This started well, but went downhill fast literally within a page of the first murder having been committed. And I sincerely hope the real Giordano Bruno was not anything even remotely like the headless chicken that we're being presented with in this book in lieu of the incisively intelligent, street-smart -- indeed, supremely cunning -- philosopher-scientist and sometime spy that anybody who had spent even an hour reading about the real life Giordano Bruno would have expected.
Utterly predictable and unengaging, never mind the author's obvious amount of research into 16th century Oxford academic life. Would she'd spent as much time thinking about her characters' personas and motivations ...
Shared (dis-)honors for my two recent reads from Margery Allingham's Albert Campion mystery series. Both of the spy / international conspiracy variety that none of the Golden Age witers really excelled in, and Allingham's plots (and characters) tend to be among the most ridiculous of the lot -- as certainly exhibited here. Thank God her Campion series also contains some genuine jewels, such as Police at the Funeral, The Case of the Late Pig and, particularly, the downright devious Death of a Ghost. I hope my next exposures to Mr. Campion's adventures will be decidedly more in the latter line again.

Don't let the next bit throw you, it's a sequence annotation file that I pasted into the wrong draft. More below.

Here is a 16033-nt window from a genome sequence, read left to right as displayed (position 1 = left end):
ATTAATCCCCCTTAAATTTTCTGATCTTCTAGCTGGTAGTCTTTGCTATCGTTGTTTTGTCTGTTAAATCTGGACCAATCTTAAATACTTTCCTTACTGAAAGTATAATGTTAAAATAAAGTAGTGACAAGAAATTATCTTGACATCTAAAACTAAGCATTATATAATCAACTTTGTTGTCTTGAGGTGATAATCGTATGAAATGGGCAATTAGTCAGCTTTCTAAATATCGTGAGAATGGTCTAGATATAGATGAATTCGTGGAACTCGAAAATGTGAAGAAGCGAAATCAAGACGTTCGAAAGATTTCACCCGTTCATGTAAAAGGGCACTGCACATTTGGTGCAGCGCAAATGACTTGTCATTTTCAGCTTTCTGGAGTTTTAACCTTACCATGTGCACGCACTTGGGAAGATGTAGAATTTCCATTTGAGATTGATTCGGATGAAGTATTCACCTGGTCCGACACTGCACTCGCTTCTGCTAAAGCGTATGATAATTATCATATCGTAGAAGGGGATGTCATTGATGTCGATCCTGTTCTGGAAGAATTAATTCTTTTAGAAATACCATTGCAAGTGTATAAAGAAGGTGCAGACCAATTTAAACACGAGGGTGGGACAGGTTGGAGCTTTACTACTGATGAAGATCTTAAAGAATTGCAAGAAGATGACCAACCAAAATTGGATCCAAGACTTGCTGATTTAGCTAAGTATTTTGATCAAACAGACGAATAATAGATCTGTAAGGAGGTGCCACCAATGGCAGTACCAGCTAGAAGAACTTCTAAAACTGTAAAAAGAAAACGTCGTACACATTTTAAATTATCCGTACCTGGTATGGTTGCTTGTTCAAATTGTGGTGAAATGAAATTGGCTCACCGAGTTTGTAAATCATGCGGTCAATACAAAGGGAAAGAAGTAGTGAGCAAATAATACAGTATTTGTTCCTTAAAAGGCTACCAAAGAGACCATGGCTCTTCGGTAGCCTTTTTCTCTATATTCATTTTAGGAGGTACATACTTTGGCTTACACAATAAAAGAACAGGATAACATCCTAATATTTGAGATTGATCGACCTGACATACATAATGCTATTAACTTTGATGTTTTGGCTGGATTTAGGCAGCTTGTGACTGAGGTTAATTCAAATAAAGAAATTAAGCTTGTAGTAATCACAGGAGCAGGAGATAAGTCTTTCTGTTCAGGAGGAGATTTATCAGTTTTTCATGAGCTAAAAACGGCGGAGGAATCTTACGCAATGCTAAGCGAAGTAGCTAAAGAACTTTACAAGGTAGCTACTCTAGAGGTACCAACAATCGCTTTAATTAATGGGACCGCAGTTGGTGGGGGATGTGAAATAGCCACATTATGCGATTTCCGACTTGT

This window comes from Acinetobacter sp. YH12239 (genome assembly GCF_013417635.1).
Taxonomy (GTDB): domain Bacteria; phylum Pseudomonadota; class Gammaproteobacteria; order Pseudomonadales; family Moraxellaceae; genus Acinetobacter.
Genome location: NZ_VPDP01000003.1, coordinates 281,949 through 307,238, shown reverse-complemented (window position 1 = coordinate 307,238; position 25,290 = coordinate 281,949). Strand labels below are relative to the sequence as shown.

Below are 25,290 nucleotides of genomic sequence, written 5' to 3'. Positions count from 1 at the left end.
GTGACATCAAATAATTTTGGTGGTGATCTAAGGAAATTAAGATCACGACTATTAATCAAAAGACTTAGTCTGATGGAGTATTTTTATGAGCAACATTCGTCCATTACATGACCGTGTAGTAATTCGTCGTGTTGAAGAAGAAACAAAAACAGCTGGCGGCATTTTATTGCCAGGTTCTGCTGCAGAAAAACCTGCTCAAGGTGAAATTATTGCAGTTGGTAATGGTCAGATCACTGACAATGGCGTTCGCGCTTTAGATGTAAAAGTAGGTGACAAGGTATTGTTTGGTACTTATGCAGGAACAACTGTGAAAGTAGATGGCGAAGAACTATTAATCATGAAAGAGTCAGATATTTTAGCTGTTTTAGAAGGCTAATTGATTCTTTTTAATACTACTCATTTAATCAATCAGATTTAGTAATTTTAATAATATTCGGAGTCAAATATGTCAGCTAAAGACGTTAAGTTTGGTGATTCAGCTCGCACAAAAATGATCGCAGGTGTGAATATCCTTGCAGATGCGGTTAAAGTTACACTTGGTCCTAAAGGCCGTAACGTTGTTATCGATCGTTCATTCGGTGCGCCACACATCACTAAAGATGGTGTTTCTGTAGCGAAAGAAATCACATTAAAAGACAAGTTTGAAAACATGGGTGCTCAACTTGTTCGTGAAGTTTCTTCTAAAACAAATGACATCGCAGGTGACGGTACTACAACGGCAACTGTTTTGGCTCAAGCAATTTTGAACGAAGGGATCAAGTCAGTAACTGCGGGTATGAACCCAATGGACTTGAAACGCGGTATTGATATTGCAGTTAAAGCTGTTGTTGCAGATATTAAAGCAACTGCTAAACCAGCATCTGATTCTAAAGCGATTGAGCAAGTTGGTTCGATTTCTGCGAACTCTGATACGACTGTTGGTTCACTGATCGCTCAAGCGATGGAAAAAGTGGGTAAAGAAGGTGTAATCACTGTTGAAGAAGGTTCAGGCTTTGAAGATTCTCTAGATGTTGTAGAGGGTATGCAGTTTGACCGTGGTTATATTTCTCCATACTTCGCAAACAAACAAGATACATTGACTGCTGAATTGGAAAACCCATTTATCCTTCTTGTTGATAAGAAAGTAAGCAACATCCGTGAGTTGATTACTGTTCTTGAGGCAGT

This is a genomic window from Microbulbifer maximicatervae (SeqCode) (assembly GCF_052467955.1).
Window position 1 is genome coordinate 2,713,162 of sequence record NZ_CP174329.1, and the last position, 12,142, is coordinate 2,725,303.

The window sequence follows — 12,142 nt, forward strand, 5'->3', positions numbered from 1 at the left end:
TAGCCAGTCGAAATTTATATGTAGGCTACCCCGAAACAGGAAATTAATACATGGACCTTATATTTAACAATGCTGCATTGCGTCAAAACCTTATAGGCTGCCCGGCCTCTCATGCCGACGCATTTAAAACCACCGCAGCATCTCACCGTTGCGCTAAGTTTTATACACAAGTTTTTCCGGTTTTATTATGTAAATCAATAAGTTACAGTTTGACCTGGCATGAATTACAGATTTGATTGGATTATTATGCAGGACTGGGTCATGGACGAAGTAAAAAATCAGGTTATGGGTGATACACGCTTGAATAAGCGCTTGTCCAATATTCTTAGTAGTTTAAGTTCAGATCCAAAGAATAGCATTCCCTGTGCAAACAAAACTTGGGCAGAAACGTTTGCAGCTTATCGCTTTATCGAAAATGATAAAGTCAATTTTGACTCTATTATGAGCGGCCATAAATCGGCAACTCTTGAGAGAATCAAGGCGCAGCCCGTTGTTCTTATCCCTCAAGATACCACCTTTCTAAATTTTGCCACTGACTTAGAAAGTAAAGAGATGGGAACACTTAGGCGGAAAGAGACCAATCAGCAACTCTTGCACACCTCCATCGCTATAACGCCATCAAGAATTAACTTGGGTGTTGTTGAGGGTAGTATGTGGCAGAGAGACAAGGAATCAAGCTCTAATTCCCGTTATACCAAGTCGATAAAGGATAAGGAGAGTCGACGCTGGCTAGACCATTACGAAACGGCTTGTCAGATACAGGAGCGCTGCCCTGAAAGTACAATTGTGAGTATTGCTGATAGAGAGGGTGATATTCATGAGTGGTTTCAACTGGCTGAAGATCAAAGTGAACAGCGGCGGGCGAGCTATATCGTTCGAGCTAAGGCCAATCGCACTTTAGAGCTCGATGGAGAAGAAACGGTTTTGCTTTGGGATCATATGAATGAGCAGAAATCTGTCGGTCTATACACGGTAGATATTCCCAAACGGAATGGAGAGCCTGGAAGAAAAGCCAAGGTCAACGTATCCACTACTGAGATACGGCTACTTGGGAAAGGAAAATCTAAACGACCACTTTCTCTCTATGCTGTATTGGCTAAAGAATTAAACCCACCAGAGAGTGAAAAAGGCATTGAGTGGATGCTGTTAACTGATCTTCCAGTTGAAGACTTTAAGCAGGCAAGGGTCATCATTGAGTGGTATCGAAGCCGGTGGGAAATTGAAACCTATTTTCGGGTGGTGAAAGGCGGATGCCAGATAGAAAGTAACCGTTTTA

Possibly the disappointment of the year, even if I knew that McDermid's background is in journalism and crime writing, not in science. But she's associated with a forensics program at Dundee University and her crime novels manage to transport forensic detail with what has so far sounded to me as a reasonable degree of accuracy, so, given that I like her crime writing in other respects, too, my anticipations for this book ran fairly high. Alas, what I got was a frequently manipulative piece of investigative journalism and true crime writing, whose actual scientific contents was on the super-light side and entirely third-hand, with frequently not even a chance given to the reader to verify the precise source of a given statement or piece of information. I do hope Ms. McDermid will turn to crime fiction again in her next literary ventures ... her crime novels show just how much better than this she can really be.
My first book by Simon Brett, and again, from a former president of the Detection Club I would have expected better. This novel wears its 1970s setting like a stifling cloak; it hasn't aged well at all and, what's worse, I didn't take to the protagonist at all, either (an actor in the throes of a midlife crisis); neither as far as his attitude towards women nor as far as his attitude towards amateur theatre productions was concerned -- in short, he struck me as a mysogynistic snob. I may give the series another chance at a later point, but it certainly won't be anytime soon.
Patrick O'Brian: The Final, Unfinished Voyage of Jack Aubrey